After reviewing the audio, I think it fair to say that this panel was quite aware of the implications of doing away with the handgun restrictions of § 922(b)(3).
This is evident, not only in the way in which Mr. Gura was questioned (which if taken alone - and out of context - appeared to be badgering), but also in the way that the Gov. was "attacked" by the same panel when it was their turn at bar.
Gura did a masterful job of defending his client in the face of questioning that called the alleged injury itself into question. He never backed down and rather forcefully told the panel it was wrong if it perceived any part of the injury to be caused by 3rd parties, as the court suggested.
Contrast that to the Governments position that the injury, if any, was in fact caused by 3rd parties, not present in the litigation, and not by the government itself (due to the law at issue). The Government further claimed that FFL couldn't possibly be held accountable for not knowing all the ins-and-outs of the various States handgun laws.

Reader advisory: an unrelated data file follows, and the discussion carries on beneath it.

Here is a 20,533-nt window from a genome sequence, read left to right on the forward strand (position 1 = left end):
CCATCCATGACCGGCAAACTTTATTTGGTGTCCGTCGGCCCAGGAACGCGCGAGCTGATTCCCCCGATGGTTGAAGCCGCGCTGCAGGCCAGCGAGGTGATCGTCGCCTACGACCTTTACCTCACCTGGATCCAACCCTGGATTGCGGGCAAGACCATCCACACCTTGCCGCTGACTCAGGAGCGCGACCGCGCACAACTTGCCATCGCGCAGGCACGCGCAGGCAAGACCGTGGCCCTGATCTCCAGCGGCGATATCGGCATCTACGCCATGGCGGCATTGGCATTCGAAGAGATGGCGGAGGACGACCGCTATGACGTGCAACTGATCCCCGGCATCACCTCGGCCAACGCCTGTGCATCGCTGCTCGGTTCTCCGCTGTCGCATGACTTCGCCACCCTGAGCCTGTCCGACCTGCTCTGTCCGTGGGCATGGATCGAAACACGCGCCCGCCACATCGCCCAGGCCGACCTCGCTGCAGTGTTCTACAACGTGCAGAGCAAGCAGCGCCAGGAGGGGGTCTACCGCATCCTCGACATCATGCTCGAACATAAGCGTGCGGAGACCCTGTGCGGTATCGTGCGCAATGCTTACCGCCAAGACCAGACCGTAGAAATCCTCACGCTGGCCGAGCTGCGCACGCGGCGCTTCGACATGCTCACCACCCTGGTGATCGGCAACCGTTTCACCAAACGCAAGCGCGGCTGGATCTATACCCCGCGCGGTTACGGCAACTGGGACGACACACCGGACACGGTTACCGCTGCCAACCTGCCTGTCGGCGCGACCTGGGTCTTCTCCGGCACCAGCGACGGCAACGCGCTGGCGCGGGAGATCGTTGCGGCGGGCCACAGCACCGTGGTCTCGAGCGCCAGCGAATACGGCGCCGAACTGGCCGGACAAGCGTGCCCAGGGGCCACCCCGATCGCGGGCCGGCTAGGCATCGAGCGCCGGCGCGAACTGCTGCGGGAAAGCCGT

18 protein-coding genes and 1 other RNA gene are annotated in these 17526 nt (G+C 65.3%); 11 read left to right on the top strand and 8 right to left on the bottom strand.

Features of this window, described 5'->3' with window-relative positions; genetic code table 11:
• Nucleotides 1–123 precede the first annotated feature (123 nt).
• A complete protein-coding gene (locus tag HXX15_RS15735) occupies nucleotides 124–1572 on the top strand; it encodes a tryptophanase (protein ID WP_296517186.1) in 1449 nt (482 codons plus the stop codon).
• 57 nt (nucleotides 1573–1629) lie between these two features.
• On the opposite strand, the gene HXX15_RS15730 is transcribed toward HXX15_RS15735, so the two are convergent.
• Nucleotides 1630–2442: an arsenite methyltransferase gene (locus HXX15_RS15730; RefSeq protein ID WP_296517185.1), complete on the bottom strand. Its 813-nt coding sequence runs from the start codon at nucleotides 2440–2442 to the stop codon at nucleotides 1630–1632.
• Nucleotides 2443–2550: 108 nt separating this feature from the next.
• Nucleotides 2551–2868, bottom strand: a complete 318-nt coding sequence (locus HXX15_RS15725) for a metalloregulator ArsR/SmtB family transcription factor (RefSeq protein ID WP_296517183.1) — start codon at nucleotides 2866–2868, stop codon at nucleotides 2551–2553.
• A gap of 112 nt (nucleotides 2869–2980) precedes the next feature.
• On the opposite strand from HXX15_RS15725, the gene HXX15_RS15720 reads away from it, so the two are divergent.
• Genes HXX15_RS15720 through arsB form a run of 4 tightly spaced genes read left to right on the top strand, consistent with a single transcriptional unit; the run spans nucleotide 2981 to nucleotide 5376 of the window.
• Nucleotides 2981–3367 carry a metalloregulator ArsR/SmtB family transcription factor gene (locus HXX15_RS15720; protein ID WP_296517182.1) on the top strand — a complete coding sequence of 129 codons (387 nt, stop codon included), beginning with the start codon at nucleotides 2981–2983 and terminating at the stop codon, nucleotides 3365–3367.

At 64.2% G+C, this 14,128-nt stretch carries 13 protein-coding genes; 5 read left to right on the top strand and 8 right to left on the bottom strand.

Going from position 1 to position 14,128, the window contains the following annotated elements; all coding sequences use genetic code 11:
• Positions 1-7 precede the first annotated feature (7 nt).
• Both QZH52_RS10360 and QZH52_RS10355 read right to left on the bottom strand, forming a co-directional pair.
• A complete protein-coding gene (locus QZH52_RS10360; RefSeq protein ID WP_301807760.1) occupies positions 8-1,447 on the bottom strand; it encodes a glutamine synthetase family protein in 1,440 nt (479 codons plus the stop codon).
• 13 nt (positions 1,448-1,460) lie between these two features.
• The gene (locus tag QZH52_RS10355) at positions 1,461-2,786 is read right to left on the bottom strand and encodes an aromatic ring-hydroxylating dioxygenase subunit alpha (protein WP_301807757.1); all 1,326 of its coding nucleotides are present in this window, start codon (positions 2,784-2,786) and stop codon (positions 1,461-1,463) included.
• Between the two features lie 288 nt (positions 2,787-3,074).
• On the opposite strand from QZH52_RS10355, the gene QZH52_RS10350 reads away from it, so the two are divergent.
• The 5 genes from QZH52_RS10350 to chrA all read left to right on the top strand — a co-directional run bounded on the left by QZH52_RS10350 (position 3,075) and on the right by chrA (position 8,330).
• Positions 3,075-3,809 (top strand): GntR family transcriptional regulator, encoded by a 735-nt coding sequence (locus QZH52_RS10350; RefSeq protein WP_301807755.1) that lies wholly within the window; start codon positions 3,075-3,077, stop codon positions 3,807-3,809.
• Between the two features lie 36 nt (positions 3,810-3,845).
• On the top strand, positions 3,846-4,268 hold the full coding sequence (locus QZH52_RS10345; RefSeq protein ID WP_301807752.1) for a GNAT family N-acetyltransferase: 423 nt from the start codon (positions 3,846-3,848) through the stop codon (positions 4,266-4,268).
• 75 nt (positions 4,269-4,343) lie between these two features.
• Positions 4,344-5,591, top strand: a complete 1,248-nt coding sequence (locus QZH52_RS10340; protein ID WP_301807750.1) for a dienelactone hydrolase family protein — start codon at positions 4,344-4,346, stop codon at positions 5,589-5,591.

Gura rebutted this by bringing up the fact that rifle and shotgun transactions are held to the same standards as handgun transactions (the FFL must know the various laws in order to proceed with the transaction), barring the interstate ban on handgun transactions (the law being questioned).
Not much time was spent on the defense of the VA laws, and I believe that they will be dismissed.
The only real thing the court might hang it hat on, is the "public safety" aspect of "helping" the States with their own police power.
I find that Gura's arguments are persuasive (but then I'm biased), however if the decision is against Lane, this then is where it will reside.